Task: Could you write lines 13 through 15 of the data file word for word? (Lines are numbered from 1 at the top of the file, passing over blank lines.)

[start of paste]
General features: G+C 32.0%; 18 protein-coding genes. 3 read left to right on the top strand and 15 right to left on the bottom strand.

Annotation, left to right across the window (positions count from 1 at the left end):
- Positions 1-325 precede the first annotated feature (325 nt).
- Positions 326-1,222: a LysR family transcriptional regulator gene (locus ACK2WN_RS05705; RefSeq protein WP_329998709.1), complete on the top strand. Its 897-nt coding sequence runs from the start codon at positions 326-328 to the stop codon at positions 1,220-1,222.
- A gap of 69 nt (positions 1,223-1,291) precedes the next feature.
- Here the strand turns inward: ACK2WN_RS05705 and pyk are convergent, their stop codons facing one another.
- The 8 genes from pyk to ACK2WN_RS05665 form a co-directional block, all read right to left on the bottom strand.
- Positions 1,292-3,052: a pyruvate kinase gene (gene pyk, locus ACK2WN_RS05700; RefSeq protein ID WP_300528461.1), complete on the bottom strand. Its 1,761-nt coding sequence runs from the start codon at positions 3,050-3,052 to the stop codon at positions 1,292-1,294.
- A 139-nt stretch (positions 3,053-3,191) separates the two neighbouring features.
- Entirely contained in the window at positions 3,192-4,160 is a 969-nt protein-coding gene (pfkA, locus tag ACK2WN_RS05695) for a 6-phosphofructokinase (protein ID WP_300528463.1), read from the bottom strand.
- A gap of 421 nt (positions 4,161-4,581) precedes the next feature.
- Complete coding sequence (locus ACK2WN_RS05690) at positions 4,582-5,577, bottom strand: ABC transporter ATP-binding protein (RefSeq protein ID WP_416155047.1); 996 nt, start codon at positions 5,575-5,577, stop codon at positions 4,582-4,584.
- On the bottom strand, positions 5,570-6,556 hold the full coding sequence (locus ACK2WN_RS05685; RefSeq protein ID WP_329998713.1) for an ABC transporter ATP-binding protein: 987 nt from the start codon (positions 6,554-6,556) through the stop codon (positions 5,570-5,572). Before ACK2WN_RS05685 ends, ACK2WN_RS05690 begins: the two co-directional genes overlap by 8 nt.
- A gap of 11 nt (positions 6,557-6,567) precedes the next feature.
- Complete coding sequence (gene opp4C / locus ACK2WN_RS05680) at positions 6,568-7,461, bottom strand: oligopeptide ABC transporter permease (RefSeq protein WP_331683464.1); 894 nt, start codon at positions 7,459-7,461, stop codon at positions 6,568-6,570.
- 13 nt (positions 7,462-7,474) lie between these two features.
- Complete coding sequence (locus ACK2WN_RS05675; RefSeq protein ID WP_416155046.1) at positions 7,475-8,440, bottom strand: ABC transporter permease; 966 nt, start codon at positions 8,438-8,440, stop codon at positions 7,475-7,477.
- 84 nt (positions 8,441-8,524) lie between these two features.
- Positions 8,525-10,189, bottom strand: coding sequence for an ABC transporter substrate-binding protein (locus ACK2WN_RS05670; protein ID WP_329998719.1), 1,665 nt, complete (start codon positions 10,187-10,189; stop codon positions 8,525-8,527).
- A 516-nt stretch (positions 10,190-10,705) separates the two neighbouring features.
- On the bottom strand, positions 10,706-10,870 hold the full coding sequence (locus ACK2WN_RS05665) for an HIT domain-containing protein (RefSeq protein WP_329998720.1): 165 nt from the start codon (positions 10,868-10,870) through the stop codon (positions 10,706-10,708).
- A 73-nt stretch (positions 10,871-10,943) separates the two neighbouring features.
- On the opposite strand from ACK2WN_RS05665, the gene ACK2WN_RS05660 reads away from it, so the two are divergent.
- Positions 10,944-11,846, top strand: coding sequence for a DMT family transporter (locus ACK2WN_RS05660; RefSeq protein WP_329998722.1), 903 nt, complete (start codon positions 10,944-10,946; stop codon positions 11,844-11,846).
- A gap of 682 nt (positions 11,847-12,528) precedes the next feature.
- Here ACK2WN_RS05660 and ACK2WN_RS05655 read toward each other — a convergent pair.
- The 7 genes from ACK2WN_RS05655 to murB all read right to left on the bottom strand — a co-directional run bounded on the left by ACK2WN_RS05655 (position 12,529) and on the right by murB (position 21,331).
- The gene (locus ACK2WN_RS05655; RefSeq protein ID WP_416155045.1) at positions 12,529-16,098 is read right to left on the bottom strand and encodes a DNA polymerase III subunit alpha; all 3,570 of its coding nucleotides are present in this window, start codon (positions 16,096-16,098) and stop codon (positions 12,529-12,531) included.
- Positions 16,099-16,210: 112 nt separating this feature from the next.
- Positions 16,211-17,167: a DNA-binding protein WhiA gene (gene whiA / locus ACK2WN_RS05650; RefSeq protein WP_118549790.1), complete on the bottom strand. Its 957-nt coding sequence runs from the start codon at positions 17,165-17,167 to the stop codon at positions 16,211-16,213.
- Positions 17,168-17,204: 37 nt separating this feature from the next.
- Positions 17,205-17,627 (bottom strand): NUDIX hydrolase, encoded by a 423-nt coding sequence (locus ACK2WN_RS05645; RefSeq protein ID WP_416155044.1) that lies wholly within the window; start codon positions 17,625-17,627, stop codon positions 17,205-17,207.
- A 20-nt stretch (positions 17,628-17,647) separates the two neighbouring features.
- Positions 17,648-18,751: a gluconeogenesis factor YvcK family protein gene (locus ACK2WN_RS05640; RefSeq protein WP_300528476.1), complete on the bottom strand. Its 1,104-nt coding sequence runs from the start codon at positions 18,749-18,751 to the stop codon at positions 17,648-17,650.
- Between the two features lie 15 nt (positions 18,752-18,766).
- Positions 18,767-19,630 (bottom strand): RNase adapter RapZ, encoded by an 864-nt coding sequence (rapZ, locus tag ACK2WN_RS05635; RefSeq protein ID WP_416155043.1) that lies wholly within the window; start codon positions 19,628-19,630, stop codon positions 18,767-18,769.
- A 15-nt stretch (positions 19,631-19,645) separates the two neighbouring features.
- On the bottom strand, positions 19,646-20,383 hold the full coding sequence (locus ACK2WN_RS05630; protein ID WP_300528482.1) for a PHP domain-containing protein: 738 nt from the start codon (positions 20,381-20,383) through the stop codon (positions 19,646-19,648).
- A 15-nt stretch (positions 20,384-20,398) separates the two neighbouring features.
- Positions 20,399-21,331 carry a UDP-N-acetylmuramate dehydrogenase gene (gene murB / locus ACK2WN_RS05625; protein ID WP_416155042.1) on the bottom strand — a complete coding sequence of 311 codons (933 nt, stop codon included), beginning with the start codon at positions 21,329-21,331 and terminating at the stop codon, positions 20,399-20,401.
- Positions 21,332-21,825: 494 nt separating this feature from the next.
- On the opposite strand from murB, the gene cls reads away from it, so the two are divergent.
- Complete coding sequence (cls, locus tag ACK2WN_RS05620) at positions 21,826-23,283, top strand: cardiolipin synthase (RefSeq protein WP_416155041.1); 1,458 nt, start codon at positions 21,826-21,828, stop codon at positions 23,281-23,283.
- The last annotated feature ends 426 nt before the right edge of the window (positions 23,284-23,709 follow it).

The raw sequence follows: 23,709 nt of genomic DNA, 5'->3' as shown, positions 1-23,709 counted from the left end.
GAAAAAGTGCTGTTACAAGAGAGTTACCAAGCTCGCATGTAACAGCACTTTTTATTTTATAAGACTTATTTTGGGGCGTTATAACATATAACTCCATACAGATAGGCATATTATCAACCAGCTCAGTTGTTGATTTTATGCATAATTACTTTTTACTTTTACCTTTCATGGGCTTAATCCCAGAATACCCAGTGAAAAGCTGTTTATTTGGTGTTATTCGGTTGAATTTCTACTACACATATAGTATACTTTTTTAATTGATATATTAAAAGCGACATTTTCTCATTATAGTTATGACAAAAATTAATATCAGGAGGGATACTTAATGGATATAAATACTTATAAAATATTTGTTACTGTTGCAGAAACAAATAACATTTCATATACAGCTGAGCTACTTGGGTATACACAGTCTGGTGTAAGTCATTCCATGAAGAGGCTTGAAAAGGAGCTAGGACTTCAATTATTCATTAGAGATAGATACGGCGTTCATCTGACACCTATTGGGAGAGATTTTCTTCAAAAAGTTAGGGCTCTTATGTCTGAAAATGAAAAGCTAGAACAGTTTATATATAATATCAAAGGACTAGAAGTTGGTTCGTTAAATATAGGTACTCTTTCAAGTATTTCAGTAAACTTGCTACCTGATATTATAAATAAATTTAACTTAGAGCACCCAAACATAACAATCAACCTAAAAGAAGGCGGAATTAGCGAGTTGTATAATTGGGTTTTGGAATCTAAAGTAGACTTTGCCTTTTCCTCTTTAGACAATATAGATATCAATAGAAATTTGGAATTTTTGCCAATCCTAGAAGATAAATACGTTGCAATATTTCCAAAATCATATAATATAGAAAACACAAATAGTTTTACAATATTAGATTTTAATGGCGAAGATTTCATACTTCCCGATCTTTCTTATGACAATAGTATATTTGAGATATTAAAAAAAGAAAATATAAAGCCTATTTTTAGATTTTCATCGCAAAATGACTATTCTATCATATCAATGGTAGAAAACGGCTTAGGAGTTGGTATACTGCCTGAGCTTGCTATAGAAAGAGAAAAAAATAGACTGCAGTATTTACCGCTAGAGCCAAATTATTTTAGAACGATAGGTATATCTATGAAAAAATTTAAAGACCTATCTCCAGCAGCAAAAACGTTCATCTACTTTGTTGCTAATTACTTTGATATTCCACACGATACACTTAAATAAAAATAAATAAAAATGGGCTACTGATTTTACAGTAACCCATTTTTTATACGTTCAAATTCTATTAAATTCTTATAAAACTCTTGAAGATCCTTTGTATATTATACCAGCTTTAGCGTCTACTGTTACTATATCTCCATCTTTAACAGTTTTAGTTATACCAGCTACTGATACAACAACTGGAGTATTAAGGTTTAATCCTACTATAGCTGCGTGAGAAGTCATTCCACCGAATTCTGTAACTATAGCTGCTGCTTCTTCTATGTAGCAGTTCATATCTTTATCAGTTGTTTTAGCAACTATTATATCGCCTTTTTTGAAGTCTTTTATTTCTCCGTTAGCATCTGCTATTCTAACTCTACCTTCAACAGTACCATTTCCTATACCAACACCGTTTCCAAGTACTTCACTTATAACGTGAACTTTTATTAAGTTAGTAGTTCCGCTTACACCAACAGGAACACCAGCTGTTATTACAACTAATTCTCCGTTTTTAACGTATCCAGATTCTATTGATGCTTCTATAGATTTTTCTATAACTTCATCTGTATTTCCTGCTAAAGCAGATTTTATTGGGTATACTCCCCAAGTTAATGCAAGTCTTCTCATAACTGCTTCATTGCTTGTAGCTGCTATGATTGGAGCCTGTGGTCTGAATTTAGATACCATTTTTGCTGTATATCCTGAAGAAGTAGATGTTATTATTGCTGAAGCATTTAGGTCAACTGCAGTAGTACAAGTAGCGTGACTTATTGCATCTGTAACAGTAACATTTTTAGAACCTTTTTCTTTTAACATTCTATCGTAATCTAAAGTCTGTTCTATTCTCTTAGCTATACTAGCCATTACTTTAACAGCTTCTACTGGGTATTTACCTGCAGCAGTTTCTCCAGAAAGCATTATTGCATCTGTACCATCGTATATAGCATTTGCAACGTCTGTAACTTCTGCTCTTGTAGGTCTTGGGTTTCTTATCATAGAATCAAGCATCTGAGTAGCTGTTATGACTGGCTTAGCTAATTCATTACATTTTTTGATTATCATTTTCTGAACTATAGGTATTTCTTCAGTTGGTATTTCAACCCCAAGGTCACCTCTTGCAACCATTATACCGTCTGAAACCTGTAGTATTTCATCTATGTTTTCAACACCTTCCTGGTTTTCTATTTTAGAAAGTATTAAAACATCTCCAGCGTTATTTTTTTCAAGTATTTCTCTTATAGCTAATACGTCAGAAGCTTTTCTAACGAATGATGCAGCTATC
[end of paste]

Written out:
- On the bottom strand, positions 5,570-6,556 hold the full coding sequence (locus ACK2WN_RS05685; RefSeq protein ID WP_329998713.1) for an ABC transporter ATP-binding protein: 987 nt from the start codon (positions 6,554-6,556) through the stop codon (positions 5,570-5,572). Before ACK2WN_RS05685 ends, ACK2WN_RS05690 begins: the two co-directional genes overlap by 8 nt.
- A gap of 11 nt (positions 6,557-6,567) precedes the next feature.
- Complete coding sequence (gene opp4C / locus ACK2WN_RS05680) at positions 6,568-7,461, bottom strand: oligopeptide ABC transporter permease (RefSeq protein WP_331683464.1); 894 nt, start codon at positions 7,459-7,461, stop codon at positions 6,568-6,570.